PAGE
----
Western pearlshell mussel (Margaritifera falcata)
Carter Kruse, Eric Leinonen
Cherry Creek, Flying D Ranch, MT
Range-wide declines are thought to be primarily due to water quality concerns (sedimentation, agricultural run-off, increasing temperatures), habitat fragmentation (dams, water diversion), and declines or loss of suitable host fish species (e.g., native salmonids).
Historically found across the northwestern United States, this species remains widespread in geographic area, but regional and localized declines are concerning. Documented, localized, watershed level extirpations are common. Idaho, Oregon, California, and Montana all consider the species either potentially at risk or at risk due to limited or declining population numbers (S2 or S3 NatureServe Conservation ranking). The species is likely extinct in Utah. Numbers appear more secure in Washington, but declines are suspected. The US Forest Service Region 1 considers it a Sensitive Species, and Montana Fish, Wildlife, and Parks has designated it a Species of Greatest Conservation Need.
The goal of this project is to establish a large and persistent population of Western pearlshell mussels (WPM) in Upper Cherry Creek that can provide individuals to other WPM restoration projects.
This effort includes three primary objectives to:
- Conduct the experiment and research necessary to establish accepted protocols for translocation and restoration of WPMs in Montana.
- Establish a reproducing population of more than 250 WPMs in upper Cherry Creek.
- Provide WPMs for restoration elsewhere in the Madison basin.
The Western pearlshell mussel (WPM) is Montana’s only cold water mussel, and is found in streams with low to moderate gradient and stable sand/gravel substrates. They are primarily filter-feeders and strain organic matter out of the water column. Successful reproduction depends on the presence of suitable host fish. WPM glochidia (larvae) attach to the gills of a host fish and develop for several weeks before detaching. Population persistence requires suitable habitat and water quality, males and females in close proximity, and presence of a host fish species.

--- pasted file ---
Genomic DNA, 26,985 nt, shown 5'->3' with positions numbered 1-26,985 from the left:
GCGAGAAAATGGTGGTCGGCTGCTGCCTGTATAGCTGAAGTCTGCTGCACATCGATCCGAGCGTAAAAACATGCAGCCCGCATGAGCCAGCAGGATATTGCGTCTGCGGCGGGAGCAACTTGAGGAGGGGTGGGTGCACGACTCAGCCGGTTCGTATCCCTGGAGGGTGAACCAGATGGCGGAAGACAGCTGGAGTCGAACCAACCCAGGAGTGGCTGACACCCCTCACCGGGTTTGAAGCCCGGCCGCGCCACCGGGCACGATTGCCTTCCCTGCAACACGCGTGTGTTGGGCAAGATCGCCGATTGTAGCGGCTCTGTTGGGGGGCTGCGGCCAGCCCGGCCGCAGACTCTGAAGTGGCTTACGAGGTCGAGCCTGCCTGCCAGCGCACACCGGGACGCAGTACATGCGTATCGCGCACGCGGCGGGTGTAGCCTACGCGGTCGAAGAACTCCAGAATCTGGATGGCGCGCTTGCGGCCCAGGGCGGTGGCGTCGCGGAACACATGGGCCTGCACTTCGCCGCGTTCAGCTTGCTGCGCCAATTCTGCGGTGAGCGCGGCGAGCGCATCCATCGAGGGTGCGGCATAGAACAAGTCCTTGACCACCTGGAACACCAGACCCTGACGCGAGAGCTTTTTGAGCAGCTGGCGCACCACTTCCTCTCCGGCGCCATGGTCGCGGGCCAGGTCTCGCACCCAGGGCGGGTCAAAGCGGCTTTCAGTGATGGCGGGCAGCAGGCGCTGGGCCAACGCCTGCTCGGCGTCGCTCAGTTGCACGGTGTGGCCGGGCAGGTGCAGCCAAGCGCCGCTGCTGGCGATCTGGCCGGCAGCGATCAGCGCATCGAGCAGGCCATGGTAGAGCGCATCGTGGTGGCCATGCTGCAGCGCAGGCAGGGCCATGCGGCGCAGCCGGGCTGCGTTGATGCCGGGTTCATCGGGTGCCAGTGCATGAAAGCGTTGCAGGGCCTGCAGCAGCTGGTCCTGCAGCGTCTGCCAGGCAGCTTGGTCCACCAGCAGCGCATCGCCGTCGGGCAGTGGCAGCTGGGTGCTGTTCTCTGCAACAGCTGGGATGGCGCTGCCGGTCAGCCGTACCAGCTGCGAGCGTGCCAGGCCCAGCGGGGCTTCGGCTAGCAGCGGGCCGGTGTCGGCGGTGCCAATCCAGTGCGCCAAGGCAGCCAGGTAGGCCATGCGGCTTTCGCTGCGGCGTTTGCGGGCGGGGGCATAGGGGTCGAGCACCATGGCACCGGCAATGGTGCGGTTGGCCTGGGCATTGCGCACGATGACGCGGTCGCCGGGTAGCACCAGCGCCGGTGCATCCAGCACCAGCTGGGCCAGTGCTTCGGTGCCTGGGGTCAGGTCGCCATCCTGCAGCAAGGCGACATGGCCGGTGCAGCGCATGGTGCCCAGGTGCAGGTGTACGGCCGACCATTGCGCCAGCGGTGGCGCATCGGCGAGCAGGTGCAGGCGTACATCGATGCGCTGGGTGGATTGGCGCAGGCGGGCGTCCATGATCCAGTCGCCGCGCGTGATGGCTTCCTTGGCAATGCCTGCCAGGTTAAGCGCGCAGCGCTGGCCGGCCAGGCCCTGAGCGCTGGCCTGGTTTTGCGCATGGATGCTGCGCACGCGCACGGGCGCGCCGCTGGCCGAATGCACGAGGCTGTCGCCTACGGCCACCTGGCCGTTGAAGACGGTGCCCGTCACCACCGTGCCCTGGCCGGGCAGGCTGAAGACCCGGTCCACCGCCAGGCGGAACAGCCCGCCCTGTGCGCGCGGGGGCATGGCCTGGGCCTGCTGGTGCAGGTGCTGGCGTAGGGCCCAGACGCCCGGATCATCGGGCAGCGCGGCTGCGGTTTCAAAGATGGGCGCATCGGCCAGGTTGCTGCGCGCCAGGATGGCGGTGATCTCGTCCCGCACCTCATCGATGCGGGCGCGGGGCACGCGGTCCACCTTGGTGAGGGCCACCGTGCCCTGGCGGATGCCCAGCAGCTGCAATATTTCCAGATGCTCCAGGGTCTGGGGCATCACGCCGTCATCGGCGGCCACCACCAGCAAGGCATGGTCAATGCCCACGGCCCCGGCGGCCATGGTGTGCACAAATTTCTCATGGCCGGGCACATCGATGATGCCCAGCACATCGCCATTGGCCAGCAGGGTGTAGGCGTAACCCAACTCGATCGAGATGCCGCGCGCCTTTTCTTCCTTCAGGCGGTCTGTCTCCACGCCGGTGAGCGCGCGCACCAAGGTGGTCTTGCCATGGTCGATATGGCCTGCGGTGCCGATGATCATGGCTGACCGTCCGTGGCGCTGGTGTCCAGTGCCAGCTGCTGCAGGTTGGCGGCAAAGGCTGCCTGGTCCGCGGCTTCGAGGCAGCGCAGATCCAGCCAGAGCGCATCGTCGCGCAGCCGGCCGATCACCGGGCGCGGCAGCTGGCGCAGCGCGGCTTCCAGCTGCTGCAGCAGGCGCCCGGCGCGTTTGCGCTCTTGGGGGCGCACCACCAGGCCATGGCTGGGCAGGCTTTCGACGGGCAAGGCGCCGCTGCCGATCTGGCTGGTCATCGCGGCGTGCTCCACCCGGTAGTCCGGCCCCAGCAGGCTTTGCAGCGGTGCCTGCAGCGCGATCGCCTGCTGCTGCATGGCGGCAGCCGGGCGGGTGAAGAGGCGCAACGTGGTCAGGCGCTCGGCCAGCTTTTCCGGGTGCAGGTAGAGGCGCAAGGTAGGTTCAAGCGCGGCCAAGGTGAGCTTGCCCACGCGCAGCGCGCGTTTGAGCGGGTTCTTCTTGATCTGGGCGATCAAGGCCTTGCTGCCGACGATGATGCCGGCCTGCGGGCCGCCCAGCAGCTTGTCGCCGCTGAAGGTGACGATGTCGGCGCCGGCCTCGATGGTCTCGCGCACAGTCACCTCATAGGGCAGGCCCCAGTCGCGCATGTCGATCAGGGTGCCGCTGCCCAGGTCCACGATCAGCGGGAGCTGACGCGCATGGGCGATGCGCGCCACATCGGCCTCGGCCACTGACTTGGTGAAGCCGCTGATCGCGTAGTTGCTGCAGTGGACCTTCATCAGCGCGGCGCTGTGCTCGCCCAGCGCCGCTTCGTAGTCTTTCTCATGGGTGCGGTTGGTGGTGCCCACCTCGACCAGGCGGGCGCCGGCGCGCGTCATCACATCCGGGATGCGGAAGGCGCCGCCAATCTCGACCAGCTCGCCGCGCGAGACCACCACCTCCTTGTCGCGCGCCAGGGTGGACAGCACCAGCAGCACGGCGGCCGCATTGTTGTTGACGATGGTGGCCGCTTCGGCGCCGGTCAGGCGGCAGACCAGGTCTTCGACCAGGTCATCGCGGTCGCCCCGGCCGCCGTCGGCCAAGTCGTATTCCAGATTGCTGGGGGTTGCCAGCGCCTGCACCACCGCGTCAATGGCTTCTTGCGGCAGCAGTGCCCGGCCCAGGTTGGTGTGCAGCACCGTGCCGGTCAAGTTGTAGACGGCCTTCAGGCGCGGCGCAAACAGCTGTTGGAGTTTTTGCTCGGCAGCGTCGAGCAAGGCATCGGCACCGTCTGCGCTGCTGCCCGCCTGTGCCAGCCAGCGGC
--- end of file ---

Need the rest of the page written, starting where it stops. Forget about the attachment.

In Montana, the native westslope cutthroat trout is the preferred host fish, but WPMs have been documented to use bull, brook and rainbow trout. Thus, as westslope cutthroat trout populations have declined and habitat has been fragmented (preventing (re)colonization of barren habitat), among other things, WPMs have become at risk. Since WPMs have a relatively long lifespan (50-60 years), their presence in a stream does not necessarily indicate population viability as many populations that are now dominated by older individuals are at risk of extirpation from stochastic events and lack of individuals reproducing. In Montana, WPMs have experienced significant range reductions over the last 100 years and are currently represented only by about 85 populations. Twenty or fewer of these populations are expected to be viable over the next century. Of 51 stream reaches recently surveyed in the Madison River basin of Montana, only one (Duck Creek) had a viable WPM population; lower Cherry Creek contains a small, old, and declining population of WPMs.
The successful establishment of westslope cutthroat trout in the upper 60 km of Cherry Creek on the Flying D Ranch provides a suitable backdrop against which to implement a WPM conservation effort. In 2012, Turner Biodiversity Divisions partnered with the Montana Natural Heritage Program to assess habitat suitability in the Butler and Cowboy Canyon reaches of Cherry Creek for WPM. Results suggested that multiple sections of the creek might support WPMs if the species was introduced. If a suitable donor population of WPMs can be found, transfer of WPMs to upper Cherry Creek seems to be a logical action. However, as with any declining or sensitive species, it is often times difficult to locate a donor population that is large enough, genetically suitable, and disease free.